Interpol has assisted in arresting 1,003 people suspected of being involved in different cyber crimes such as romance scams, investment fraud, internet money laundering, and unlawful online gambling. This crackdown follows a four-month operation dubbed ‘Operation HAEICHI-II,’ which took place in twenty nations from June to September 2021.
The authorities have seized approximately $27 million and frozen 2,350 bank accounts tied to different cyber offenses on the financial side of things. According to the Interpol release, HAEICHI-II detected at least ten new criminal modus operandi, demonstrating the dynamic nature of cybercrime.
A Colombian textiles firm was duped by BEC (Business Email Compromise) attackers, according to one significant incident of fraud discovered in HAEICHI-II. The criminals pretended to be a legitimate representative of the corporation and demanded that $16 million be delivered to two Chinese bank accounts in two payments of $8,000,000 each. Interpol’s assistance helped the company recover 94 percent of the money, preventing it from going bankrupt.
A Slovenian company was duped into sending $800,000 to money mule accounts in China in another case. Interpol collaborated with Beijing officials to restore the whole sum to the victim.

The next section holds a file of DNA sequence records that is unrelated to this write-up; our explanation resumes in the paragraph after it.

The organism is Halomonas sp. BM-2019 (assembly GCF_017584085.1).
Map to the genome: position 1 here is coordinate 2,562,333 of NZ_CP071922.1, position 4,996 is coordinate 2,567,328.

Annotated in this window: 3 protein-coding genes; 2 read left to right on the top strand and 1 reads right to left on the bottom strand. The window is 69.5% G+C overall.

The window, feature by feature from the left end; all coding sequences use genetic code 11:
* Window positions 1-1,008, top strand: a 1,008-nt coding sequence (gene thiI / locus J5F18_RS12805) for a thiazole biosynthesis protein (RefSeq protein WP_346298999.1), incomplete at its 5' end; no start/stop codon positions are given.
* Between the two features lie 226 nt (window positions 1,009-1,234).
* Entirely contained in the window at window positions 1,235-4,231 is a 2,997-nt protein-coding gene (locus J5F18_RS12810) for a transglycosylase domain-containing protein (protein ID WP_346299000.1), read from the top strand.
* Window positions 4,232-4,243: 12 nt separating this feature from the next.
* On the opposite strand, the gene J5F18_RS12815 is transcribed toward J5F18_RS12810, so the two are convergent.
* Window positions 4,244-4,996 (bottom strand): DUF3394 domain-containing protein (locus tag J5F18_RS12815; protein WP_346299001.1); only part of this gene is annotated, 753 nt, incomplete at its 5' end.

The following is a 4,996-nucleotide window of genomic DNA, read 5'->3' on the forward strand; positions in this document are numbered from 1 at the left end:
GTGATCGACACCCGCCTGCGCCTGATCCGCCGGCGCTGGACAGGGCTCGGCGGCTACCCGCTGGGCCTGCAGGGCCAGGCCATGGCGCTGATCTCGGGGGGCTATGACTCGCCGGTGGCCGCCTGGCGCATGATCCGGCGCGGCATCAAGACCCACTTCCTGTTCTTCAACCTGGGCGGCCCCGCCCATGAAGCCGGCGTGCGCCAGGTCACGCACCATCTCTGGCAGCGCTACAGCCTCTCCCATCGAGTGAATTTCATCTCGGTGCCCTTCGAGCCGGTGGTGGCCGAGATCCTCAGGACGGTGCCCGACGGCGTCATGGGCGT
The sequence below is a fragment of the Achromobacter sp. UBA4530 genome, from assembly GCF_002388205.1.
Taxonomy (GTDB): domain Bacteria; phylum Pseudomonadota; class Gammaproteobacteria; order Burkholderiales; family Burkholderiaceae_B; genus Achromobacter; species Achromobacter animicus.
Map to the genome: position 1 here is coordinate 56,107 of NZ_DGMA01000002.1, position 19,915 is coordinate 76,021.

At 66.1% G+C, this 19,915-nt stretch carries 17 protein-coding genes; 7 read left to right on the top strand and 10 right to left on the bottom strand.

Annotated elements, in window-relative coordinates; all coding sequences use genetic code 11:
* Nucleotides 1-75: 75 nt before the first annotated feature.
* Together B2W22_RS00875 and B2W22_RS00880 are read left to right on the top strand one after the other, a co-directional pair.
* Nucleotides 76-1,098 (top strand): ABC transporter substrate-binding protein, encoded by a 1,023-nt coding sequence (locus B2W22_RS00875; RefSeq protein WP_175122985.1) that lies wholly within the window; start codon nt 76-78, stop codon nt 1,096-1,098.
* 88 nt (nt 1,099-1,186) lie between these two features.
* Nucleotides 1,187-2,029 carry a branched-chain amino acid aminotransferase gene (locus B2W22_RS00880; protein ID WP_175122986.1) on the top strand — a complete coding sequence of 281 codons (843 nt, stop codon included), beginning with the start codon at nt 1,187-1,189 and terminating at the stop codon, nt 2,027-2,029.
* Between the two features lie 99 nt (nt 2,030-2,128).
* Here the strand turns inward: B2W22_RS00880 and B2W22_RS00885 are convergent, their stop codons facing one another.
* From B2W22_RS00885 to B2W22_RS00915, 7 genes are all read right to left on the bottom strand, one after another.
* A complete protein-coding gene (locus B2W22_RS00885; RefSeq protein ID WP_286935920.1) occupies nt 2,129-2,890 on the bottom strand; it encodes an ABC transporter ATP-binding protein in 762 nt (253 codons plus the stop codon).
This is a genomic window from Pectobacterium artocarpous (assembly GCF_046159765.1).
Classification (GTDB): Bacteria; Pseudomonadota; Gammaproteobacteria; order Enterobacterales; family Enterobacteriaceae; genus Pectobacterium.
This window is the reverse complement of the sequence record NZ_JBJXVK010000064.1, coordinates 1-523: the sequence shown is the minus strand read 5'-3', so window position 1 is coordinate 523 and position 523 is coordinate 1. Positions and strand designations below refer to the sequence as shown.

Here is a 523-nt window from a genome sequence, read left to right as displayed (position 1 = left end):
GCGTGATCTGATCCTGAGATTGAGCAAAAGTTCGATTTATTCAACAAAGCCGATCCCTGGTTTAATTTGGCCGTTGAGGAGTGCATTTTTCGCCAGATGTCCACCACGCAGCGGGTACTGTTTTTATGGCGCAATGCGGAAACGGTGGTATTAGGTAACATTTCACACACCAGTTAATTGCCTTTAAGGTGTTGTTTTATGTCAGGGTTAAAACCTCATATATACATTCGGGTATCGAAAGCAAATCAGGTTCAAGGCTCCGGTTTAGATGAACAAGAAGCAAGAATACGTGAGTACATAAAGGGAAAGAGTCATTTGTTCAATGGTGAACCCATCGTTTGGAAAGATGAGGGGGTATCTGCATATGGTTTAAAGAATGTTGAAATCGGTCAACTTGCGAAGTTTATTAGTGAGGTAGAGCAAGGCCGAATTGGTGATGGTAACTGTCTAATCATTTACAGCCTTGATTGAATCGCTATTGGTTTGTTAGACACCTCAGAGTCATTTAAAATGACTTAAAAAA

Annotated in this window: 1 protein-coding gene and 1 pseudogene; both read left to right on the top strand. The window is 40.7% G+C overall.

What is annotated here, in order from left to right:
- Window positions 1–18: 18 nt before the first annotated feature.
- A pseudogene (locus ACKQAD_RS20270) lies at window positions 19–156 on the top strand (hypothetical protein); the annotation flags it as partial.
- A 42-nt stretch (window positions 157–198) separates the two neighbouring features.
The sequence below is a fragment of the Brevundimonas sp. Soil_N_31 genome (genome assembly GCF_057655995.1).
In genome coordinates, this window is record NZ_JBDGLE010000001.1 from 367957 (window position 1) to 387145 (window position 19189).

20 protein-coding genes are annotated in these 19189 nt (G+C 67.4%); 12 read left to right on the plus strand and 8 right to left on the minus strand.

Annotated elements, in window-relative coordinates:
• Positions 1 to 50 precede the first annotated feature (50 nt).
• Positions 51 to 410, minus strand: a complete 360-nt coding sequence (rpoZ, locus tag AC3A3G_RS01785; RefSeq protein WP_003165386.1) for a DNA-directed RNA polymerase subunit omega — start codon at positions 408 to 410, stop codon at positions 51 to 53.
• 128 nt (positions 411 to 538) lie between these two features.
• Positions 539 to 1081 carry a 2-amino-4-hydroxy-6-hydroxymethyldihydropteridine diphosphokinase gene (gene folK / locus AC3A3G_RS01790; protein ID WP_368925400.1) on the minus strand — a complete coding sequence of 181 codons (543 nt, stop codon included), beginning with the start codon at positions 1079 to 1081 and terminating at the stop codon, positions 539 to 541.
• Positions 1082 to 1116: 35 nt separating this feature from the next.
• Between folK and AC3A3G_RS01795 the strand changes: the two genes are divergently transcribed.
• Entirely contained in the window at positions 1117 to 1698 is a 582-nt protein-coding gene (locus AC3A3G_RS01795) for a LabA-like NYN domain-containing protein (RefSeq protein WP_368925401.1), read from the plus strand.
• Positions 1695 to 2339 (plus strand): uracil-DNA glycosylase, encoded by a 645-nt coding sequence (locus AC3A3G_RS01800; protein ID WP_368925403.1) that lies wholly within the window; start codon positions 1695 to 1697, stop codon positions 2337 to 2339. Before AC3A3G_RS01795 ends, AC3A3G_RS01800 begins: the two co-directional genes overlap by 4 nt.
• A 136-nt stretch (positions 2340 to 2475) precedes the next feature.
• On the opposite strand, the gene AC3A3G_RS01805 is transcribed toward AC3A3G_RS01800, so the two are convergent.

Using the ‘Squid Game’ as a motif for malware distribution operations was a growing trend that investigators discovered during HAEICHI-II. The cybercriminals took advantage of the Netflix show’s popularity to disguise trojanized programs that were ostensibly mobile games. In reality, these applications enrolled users in “premium” services and inflated their costs, while their distributors profited from connections.
According to José De Gracia, Assistant Director, Criminal Networks at Interpol, online frauds using harmful applications change as swiftly as they opportunistically exploit cultural trends.
The capacity of police to safeguard victims of an online financial crime depends on sharing information about developing dangers. It also reminds us that no country is fighting alone. When police work collectively, they can successfully counter this threat, as demonstrated by Operation HAEICHI-II.